Old prison
File Photo / KBIA


Use of the death penalty declined nationally in 2013, but the punishment has seen a resurgence in Missouri.

The Death Penalty Information Center on Thursday released a report showing that 39 people were executed in the U.S. in 2013, just the second time in 19 years that fewer than 40 were put to death.

Missouri has executed two men in the past month — Joseph Paul Franklin on Nov. 29 and Allen Nicklasson on Dec. 11. The executions were the first in Missouri since 2011, and the most in a single year since five in 2005.

A Kansas City man has been executed for killing a good Samaritan who stopped to help him and his friends after their car had broken down in 1994.

Null Value / Flickr

The state of Missouri is still awaiting a U.S. Supreme Court ruling on whether it can proceed with the execution of death row inmate Allen Nicklasson.

Nicklasson had been scheduled to die by injection at 12:01 a.m. Wednesday for the 1994 murder of businessman Richard Drummond, who was shot to death after he stopped to help when a car carrying Nicklasson and two others stalled in central Missouri.

A three-judge panel of the 8th U.S. Circuit Court of Appeals issued a stay over concerns about Nicklasson's legal representation.

Flickr / steakpinball

The execution of a convicted killer in Missouri is on hold at least for several hours.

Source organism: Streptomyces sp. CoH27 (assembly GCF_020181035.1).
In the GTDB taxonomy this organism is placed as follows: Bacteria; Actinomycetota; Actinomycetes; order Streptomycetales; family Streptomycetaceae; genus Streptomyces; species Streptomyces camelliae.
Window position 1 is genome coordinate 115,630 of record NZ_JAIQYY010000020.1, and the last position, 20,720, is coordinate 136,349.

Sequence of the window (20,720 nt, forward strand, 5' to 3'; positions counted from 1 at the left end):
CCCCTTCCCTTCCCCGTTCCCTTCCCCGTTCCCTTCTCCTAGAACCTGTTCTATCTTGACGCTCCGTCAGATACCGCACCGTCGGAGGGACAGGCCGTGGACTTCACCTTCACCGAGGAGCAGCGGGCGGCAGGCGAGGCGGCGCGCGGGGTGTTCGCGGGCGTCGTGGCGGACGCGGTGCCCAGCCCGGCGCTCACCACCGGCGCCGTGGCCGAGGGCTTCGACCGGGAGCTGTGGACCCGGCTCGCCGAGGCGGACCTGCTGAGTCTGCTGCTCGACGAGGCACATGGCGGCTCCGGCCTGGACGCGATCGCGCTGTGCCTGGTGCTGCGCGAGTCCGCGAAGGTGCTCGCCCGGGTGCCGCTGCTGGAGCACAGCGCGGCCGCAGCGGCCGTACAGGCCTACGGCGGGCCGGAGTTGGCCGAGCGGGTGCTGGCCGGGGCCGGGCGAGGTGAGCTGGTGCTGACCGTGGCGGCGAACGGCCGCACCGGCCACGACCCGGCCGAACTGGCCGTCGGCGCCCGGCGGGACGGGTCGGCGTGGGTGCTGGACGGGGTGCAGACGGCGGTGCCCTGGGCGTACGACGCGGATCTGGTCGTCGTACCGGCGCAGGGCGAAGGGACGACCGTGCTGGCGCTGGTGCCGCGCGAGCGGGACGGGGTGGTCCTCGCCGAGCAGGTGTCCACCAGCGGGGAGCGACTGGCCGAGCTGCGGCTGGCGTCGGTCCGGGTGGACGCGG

Flickr / steakpinball

A panel of federal judges has stayed a Missouri man's execution a little more than a day before he was set to die.

steakpinball_0 / Flickr

A Jefferson City man has been sentenced to die for the 2009 killing of a woman with whom he had a relationship while she was separated from her husband, who was also shot to death.

Cole County Circuit Judge Patricia Joyce agreed with a jury's recommendation in imposing the sentence Tuesday on 58-year-old David Hosier. KRCG-TV reports Hosier addressed the court for about 10 minutes, denying he shot Angela Gilpin and claiming the real killer remains at large.

Null Value / Flickr

Missouri Gov. Jay Nixon has refused to halt the execution of white supremacist serial killer Joseph Paul Franklin, calling his crime in Missouri a "cowardly and calculated shooting."

Nottingham Vet School / Flickr

This week on CoMo Explained we explain what all the fuss about Propofol is and how it's got Missouri in the national eye again.

Two weeks ago, Gov. Jay Nixon instructed the Missouri Department of Corrections to come up with a new procedure for carrying out lethal injections.

On Tuesday, the department announced that it had chosen a new execution drug: pentobarbital. But the state also made a change that will end up making it harder, if not impossible, to know where the drugs come from.

On Tuesday, the Missouri Department of Corrections announced that it had selected a new drug for upcoming executions: pentobarbital.

The change comes following criticism of the questionable methods Missouri had obtained the drug it had previously planned to use, as well as concern that its use could harm hospitals throughout the U.S. The state had planned to use a common anesthetic named propofol, which has never been used to carry out an execution.